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Development, land-use change and rural resettlement capacity: a case study of the Three Gorges Project, China
journal contributionposted on 2005-07-01, 00:00 authored by Y Tan, Brett BryanBrett Bryan, G Hugu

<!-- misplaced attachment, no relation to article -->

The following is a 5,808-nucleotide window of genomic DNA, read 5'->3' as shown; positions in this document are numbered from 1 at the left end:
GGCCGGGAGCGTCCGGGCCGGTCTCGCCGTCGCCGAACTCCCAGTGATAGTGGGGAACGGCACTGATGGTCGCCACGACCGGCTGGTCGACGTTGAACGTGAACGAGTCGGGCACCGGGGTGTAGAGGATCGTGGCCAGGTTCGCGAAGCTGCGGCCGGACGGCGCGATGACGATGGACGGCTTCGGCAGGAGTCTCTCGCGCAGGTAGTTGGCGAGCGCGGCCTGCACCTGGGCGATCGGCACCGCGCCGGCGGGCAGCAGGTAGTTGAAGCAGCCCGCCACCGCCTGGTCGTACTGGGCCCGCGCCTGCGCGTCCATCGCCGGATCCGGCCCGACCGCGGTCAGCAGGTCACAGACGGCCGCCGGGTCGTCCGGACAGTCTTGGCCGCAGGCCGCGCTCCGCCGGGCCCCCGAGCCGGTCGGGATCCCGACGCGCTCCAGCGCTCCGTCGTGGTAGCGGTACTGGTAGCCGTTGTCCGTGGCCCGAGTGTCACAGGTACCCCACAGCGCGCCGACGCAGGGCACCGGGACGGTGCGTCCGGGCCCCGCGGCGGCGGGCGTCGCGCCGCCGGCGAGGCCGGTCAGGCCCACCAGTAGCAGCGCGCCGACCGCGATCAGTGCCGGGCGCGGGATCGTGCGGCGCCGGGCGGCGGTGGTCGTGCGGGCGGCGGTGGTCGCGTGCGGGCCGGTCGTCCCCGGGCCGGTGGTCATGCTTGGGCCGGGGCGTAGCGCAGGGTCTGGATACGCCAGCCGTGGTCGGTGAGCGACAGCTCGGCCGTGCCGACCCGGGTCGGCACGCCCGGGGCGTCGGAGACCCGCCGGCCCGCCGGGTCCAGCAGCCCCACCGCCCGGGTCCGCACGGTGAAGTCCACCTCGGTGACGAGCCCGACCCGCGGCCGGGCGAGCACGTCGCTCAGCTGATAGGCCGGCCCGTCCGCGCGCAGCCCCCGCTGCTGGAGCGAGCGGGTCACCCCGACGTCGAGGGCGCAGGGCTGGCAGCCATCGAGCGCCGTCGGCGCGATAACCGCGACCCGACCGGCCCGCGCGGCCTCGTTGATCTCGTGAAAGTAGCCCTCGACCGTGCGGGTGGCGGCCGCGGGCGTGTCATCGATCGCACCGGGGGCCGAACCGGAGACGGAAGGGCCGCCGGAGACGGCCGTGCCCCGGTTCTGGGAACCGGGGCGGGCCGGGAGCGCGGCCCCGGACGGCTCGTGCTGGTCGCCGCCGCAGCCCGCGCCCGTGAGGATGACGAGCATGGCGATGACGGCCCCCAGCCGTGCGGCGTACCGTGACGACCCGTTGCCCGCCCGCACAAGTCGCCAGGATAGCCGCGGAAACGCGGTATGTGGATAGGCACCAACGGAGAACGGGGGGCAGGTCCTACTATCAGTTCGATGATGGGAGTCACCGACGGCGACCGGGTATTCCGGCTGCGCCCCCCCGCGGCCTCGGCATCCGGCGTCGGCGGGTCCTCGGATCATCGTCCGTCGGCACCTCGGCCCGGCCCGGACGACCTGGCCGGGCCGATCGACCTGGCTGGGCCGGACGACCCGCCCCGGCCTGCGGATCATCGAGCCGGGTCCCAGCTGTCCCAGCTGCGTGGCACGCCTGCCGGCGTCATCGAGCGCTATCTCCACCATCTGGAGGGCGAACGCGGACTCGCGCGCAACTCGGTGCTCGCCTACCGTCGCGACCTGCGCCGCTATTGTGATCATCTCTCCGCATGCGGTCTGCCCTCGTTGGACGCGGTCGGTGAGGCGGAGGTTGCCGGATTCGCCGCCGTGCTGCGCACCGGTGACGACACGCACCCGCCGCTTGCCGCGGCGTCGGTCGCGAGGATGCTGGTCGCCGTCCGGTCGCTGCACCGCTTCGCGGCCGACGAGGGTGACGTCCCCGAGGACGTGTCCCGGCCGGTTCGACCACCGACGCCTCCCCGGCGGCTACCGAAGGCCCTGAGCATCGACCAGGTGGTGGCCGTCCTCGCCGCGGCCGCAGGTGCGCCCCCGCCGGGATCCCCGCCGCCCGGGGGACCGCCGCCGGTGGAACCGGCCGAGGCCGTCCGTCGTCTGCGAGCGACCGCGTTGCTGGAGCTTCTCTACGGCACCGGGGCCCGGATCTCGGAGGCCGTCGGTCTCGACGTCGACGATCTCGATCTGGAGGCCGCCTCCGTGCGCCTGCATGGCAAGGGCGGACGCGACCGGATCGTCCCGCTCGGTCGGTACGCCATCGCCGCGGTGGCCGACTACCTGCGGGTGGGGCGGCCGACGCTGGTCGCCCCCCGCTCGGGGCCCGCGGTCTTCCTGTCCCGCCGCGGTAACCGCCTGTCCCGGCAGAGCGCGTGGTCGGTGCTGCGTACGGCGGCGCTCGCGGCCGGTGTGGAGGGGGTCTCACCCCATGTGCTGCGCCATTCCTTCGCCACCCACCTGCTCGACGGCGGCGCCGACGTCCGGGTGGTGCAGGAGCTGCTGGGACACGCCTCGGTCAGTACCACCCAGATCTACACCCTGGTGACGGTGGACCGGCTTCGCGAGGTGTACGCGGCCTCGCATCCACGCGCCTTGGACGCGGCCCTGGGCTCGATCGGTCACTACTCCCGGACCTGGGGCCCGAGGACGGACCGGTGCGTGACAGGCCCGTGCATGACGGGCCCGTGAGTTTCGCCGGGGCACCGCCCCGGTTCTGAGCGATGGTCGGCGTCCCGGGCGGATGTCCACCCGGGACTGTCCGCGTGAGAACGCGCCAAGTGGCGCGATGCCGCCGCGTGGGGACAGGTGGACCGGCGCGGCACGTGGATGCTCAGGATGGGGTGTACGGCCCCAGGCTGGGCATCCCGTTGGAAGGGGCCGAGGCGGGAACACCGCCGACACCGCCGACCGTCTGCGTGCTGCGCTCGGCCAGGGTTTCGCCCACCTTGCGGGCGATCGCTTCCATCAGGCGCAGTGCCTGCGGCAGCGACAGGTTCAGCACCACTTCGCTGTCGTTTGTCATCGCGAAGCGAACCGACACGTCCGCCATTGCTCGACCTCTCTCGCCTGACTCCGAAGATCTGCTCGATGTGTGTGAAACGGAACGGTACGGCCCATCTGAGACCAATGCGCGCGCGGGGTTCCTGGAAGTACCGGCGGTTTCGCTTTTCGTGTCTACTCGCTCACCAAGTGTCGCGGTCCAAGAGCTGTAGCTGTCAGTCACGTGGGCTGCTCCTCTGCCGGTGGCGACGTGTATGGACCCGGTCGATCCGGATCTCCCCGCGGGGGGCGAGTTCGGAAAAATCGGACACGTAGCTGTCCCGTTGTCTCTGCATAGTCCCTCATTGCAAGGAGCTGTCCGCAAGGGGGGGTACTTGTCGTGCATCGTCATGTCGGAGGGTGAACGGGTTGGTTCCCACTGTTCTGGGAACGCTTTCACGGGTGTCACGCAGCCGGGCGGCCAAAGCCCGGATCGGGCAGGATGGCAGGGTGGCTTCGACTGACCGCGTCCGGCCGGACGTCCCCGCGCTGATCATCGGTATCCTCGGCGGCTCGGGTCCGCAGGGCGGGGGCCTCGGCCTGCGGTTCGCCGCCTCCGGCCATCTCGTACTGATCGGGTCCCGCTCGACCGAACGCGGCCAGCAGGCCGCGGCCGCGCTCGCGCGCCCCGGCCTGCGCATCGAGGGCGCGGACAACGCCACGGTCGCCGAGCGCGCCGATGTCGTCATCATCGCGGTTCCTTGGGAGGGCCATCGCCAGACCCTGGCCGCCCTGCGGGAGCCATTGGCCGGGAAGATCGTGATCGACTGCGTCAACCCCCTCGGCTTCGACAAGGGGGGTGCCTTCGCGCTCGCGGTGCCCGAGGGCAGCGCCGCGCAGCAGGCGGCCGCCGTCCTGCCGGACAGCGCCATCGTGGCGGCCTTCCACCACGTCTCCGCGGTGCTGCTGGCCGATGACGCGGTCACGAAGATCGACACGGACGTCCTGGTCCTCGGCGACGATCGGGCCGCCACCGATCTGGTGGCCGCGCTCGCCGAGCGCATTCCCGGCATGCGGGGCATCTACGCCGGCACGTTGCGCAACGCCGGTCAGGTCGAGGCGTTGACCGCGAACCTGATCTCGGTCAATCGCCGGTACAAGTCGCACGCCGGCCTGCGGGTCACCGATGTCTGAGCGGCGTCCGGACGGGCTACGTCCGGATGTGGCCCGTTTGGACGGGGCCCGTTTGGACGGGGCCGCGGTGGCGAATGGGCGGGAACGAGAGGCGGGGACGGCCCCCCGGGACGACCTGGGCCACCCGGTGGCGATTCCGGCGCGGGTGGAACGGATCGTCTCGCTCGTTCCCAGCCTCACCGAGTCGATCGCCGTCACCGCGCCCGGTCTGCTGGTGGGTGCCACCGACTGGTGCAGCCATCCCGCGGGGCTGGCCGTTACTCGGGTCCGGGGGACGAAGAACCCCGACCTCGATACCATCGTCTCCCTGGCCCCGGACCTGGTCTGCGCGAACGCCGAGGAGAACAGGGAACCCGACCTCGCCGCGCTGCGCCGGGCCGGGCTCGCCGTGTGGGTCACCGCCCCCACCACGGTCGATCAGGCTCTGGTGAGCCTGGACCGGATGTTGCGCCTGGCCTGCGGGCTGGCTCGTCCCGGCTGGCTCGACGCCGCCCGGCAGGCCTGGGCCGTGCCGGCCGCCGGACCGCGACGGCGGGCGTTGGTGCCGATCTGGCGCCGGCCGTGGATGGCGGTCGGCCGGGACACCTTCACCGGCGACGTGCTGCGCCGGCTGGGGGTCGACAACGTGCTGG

Resettlement of people displaced by dam projects is an important development issue. Land lost due to the Three Gorges reservoir inundation and the adjustment of land-use policy in China resulted in land-use changes, and impacted on the human carrying capacity of the land and the land availability for resettlement. The Chinese government has implemented a 'development-oriented resettlement' policy and a 'near resettlement' approach to relocating rural dwellers affected by the Three Gorges Project (TGP). Based on recent land-use survey and population data of the case study area and using GIS-based multi-criteria analysis in land-use planning, this study analyses the characteristics and changes of land use in both the inundation and resettlement areas. Undeveloped land is scarce in both areas. The non-flooded cultivated land is distributed mainly on steep slopes (over 25 degrees). There is a discrepancy between the amount of land required by those being resettled and what is available in the designated resettlement communities. This study suggests that resettlement should consider the human carrying capacity of the land and, from a community standpoint, sheds light on the interplay between land-use planning and resettlement, and provides constructive suggestions for TGP resettlement strategies.